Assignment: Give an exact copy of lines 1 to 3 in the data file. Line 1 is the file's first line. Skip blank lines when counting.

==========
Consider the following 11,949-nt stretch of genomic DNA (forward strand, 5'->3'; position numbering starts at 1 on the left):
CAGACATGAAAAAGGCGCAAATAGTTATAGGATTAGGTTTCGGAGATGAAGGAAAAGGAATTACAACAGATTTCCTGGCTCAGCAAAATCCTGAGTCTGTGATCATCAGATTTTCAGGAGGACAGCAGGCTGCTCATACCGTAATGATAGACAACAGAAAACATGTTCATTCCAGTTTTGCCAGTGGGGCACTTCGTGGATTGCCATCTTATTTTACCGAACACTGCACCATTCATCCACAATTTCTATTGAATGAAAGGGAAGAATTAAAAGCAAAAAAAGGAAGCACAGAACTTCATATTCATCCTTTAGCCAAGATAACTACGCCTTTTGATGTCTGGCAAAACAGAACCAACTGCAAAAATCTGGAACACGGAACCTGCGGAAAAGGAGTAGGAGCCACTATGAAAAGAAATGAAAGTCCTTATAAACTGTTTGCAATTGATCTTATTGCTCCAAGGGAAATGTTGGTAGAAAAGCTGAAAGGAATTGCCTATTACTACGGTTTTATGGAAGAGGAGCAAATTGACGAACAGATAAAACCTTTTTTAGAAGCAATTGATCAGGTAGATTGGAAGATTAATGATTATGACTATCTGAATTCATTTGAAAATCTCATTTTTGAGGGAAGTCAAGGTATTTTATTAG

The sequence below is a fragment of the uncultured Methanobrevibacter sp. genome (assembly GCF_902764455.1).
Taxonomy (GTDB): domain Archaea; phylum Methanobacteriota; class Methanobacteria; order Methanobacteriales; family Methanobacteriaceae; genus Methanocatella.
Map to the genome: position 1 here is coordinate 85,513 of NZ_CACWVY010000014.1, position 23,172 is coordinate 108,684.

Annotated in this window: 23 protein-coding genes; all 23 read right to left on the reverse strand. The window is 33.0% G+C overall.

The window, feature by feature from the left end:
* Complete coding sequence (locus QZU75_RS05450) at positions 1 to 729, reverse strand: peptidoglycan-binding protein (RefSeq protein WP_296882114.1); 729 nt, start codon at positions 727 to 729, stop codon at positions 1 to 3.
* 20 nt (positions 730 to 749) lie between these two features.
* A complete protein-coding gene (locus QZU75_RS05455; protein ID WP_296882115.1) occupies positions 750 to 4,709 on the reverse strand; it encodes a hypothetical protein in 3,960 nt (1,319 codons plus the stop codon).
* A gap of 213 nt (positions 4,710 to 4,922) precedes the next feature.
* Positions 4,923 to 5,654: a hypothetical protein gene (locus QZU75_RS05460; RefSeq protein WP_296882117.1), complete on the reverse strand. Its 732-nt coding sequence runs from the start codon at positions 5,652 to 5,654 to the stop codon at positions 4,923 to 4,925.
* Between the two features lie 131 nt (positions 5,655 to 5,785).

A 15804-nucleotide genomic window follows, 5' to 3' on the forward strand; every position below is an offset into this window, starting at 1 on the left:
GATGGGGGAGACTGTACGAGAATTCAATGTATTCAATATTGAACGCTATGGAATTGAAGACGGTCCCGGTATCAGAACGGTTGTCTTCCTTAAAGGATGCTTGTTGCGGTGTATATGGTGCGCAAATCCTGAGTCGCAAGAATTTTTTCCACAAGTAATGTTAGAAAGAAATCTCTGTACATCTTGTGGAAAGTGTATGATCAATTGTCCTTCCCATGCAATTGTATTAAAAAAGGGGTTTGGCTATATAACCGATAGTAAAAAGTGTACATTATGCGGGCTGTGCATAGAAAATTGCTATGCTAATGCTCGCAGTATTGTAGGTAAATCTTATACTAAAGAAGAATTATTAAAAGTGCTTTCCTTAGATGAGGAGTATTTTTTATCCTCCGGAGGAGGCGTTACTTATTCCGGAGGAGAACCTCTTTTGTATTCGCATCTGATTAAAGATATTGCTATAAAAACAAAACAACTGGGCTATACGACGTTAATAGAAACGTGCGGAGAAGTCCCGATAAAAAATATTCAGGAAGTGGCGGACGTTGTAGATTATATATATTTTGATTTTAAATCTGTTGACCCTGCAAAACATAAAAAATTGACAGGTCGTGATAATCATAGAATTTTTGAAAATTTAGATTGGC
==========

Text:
Consider the following 11,949-nt stretch of genomic DNA (forward strand, 5'->3'; position numbering starts at 1 on the left):
CAGACATGAAAAAGGCGCAAATAGTTATAGGATTAGGTTTCGGAGATGAAGGAAAAGGAATTACAACAGATTTCCTGGCTCAGCAAAATCCTGAGTCTGTGATCATCAGATTTTCAGGAGGACAGCAGGCTGCTCATACCGTAATGATAGACAACAGAAAACATGTTCATTCCAGTTTTGCCAGTGGGGCACTTCGTGGATTGCCATCTTATTTTACCGAACACTGCACCATTCATCCACAATTTCTATTGAATGAAAGGGAAGAATTAAAAGCAAAAAAAGGAAGCACAGAACTTCATATTCATCCTTTAGCCAAGATAACTACGCCTTTTGATGTCTGGCAAAACAGAACCAACTGCAAAAATCTGGAACACGGAACCTGCGGAAAAGGAGTAGGAGCCACTATGAAAAGAAATGAAAGTCCTTATAAACTGTTTGCAATTGATCTTATTGCTCCAAGGGAAATGTTGGTAGAAAAGCTGAAAGGAATTGCCTATTACTACGGTTTTATGGAAGAGGAGCAAATTGACGAACAGATAAAACCTTTTTTAGAAGCAATTGATCAGGTAGATTGGAAGATTAATGATTATGACTATCTGAATTCATTTGAAAATCTCATTTTTGAGGGAAGTCAAGGTATTTTATTAG

The sequence below is a fragment of the uncultured Methanobrevibacter sp. genome (assembly GCF_902764455.1).